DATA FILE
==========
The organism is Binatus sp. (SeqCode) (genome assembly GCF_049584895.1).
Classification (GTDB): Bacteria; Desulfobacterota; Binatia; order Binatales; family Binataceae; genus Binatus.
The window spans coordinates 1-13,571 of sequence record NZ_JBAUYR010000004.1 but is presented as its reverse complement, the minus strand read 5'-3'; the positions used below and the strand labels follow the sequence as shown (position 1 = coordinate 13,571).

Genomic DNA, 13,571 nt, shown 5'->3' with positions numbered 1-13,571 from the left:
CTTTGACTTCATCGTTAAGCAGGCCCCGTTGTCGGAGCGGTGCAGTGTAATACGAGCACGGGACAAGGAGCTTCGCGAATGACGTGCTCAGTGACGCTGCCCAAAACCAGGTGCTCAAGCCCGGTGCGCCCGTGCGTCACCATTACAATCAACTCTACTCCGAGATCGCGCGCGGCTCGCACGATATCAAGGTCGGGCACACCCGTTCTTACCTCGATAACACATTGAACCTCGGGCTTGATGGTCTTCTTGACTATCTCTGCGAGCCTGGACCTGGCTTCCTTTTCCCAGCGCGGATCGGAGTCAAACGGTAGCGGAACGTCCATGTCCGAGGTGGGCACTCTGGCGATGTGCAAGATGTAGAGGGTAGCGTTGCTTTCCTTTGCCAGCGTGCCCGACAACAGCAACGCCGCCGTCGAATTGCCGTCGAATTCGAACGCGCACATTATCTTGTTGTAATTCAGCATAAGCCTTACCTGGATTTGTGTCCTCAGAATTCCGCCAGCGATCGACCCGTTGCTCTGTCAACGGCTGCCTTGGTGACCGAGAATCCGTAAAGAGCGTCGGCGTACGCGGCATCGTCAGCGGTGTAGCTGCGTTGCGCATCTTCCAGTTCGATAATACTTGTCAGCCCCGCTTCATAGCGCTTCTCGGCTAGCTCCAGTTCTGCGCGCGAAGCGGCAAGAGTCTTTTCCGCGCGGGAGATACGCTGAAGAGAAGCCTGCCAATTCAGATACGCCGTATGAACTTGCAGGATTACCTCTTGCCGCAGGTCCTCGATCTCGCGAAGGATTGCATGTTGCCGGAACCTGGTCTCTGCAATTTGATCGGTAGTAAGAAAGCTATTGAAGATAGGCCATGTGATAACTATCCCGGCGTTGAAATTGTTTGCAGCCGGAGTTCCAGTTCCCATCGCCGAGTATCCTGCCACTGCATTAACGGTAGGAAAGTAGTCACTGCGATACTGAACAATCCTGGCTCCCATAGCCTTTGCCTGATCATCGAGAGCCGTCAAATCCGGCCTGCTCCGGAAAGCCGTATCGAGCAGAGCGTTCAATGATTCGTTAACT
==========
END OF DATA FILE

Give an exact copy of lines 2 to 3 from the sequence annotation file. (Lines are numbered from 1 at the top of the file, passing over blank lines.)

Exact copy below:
Classification (GTDB): Bacteria; Desulfobacterota; Binatia; order Binatales; family Binataceae; genus Binatus.
The window spans coordinates 1-13,571 of sequence record NZ_JBAUYR010000004.1 but is presented as its reverse complement, the minus strand read 5'-3'; the positions used below and the strand labels follow the sequence as shown (position 1 = coordinate 13,571).